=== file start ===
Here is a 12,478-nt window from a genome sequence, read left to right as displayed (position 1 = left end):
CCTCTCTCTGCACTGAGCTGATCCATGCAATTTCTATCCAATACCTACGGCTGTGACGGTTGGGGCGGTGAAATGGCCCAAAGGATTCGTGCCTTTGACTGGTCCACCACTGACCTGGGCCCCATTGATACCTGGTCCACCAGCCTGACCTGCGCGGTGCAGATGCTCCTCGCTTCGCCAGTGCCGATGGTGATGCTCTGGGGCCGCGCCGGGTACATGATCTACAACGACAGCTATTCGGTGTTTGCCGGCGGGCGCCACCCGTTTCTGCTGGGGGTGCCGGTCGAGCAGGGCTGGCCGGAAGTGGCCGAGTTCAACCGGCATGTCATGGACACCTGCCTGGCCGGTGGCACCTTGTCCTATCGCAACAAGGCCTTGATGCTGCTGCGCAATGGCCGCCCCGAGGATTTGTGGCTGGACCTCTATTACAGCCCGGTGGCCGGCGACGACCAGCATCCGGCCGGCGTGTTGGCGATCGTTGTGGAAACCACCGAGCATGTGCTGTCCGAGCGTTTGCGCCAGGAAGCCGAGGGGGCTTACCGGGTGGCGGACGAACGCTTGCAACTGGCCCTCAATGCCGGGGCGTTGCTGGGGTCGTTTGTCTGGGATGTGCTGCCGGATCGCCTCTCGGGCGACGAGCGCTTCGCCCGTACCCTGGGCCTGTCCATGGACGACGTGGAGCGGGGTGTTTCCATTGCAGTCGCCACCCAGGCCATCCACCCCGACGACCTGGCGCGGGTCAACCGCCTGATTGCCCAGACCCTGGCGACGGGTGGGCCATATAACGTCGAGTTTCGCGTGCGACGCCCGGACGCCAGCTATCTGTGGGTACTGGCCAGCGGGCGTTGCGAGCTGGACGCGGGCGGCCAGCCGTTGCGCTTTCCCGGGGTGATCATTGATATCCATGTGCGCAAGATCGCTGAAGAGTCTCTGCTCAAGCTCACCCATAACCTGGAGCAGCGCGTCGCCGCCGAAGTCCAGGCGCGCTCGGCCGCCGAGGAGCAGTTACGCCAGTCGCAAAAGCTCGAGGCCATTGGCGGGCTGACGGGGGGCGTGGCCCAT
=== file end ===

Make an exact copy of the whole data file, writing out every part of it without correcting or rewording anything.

Here is a 12,478-nt window from a genome sequence, read left to right as displayed (position 1 = left end):
CCTCTCTCTGCACTGAGCTGATCCATGCAATTTCTATCCAATACCTACGGCTGTGACGGTTGGGGCGGTGAAATGGCCCAAAGGATTCGTGCCTTTGACTGGTCCACCACTGACCTGGGCCCCATTGATACCTGGTCCACCAGCCTGACCTGCGCGGTGCAGATGCTCCTCGCTTCGCCAGTGCCGATGGTGATGCTCTGGGGCCGCGCCGGGTACATGATCTACAACGACAGCTATTCGGTGTTTGCCGGCGGGCGCCACCCGTTTCTGCTGGGGGTGCCGGTCGAGCAGGGCTGGCCGGAAGTGGCCGAGTTCAACCGGCATGTCATGGACACCTGCCTGGCCGGTGGCACCTTGTCCTATCGCAACAAGGCCTTGATGCTGCTGCGCAATGGCCGCCCCGAGGATTTGTGGCTGGACCTCTATTACAGCCCGGTGGCCGGCGACGACCAGCATCCGGCCGGCGTGTTGGCGATCGTTGTGGAAACCACCGAGCATGTGCTGTCCGAGCGTTTGCGCCAGGAAGCCGAGGGGGCTTACCGGGTGGCGGACGAACGCTTGCAACTGGCCCTCAATGCCGGGGCGTTGCTGGGGTCGTTTGTCTGGGATGTGCTGCCGGATCGCCTCTCGGGCGACGAGCGCTTCGCCCGTACCCTGGGCCTGTCCATGGACGACGTGGAGCGGGGTGTTTCCATTGCAGTCGCCACCCAGGCCATCCACCCCGACGACCTGGCGCGGGTCAACCGCCTGATTGCCCAGACCCTGGCGACGGGTGGGCCATATAACGTCGAGTTTCGCGTGCGACGCCCGGACGCCAGCTATCTGTGGGTACTGGCCAGCGGGCGTTGCGAGCTGGACGCGGGCGGCCAGCCGTTGCGCTTTCCCGGGGTGATCATTGATATCCATGTGCGCAAGATCGCTGAAGAGTCTCTGCTCAAGCTCACCCATAACCTGGAGCAGCGCGTCGCCGCCGAAGTCCAGGCGCGCTCGGCCGCCGAGGAGCAGTTACGCCAGTCGCAAAAGCTCGAGGCCATTGGCGGGCTGACGGGGGGCGTGGCCCAT